Fueling Up on the Food Supply; Some Worry Ethanol Consumption Will Increase World Famine

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Byline: Andy Zieminski, THE WASHINGTON TIMES

Ethanol derived from corn, sugar and other crops is fueling a debate over how a plant-guzzling future will affect food and the world's undernourished poor.

Global food and agriculture experts fear that as more countries turn to crops as an energy source, spurred by worries of global warming and oil dependency, food prices could go up and out of the reach of the very poor.

President Bush is serious in his promotion of the use of biofuels, as a way of lessening U.S. energy dependence and helping the environment.

"Your capacity to make biofuels and our desire to use biofuels will make an interesting match as we work to become less dependent on oil and better stewards of the environment," Mr. Bush said in February at a White House meeting with Panamanian President Martin Torrijos.

He said he is committed to introducing $35 billion worth of biofuels into the U.S. market within the next 10 years.

"If you're dependent upon oil from overseas, you have a national-security issue," Mr. Bush said in March after touring a biofuels depot in Sao Paulo, Brazil. "In other words, dependency upon energy from somewhere else means that you are dependant upon the decision from somewhere else."

Others call biofuels a plot against the world's poor because it depletes the supply of cheap grain.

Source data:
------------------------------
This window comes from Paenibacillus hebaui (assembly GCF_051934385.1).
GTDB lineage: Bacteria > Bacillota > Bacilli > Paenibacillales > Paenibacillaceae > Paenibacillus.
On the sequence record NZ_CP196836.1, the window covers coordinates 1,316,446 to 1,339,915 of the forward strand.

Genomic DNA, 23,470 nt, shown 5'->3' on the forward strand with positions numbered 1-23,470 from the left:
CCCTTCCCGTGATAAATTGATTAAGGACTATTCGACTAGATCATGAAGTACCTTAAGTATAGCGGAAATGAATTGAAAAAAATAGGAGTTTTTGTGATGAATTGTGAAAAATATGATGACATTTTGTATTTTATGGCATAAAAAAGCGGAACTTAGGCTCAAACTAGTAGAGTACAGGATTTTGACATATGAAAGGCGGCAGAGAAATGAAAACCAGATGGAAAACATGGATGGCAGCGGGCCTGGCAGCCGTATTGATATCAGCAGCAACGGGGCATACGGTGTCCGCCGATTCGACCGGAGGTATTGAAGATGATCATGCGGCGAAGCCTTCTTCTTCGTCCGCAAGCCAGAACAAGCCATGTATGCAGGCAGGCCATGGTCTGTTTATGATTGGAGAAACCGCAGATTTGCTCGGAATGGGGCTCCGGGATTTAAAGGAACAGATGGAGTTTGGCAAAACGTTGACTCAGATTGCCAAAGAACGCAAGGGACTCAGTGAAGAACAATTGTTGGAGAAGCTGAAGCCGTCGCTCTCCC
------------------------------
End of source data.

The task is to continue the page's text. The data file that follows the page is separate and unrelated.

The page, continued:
However, most agree the situation is not as bleak as "the sinister idea of converting food into fuel," as Cuban President Fidel Castro said in a March editorial written for Granma, the newspaper of the Cuban Communist Party.

In the right circumstances, higher food prices resulting from widespread ethanol production could prove beneficial, rather than devastating, to the developing world's impoverished masses. Which way things go depends largely on how the technology advances and what policies countries adopt as they strive to promote and protect their own bio-energy industries.

"The debate is very complicated. No matter how it's portrayed, it should be portrayed as a complex problem," said Raya Widenoja, a biofuels researcher with the Worldwatch Institute.

The global output of ethanol increased 20 percent, to 13.5 billion gallons annually, from 2004 to 2006, according to the Renewable Fuels Association, a U.S. trade group.

With vast growth ahead - the United States aims to be producing about 35 billion gallons in 10 years - governments around the world are hoping to turn farming into a domestic energy industry.

"Biofuel development presents a tremendous opportunity for many economies, including energy-poor economies and poor farmers," said Josette Sheeran, director of the U.N. World Food Program (WFP), in an Aug. 1 speech at Washington's Cosmos Club. "But on the immediate horizon, the world's most vulnerable are faced with the challenge of rising food costs and the tightest grain markets in memory."

The WFP and other aid agencies are also feeling the squeeze, because they buy the food they use for emergency famine relief on the open market, said Siwa Msangi, a researcher at the International Food Policy Research Institute.

Although most Americans grumble when the price of bread or milk increases, they spend the money anyway. But the millions of people who scrape by on a dollar or two a day simply can't afford to.

For people living in poverty, the general rule is that with each one percent increase in the cost of food staples, they have to cut back 0.7 percent on their consumption, Mr. Msangi said.

Mr. Msangi and his colleagues projected that even with aggressive improvements in biofuel technology, the world price of corn could increase 23 percent by 2020. The price of cassava - a major staple in sub-Saharan Africa, Asia and Latin America - could increase 54 percent, potentially leading to serious problems with malnourishment among those who don't grow their own food. …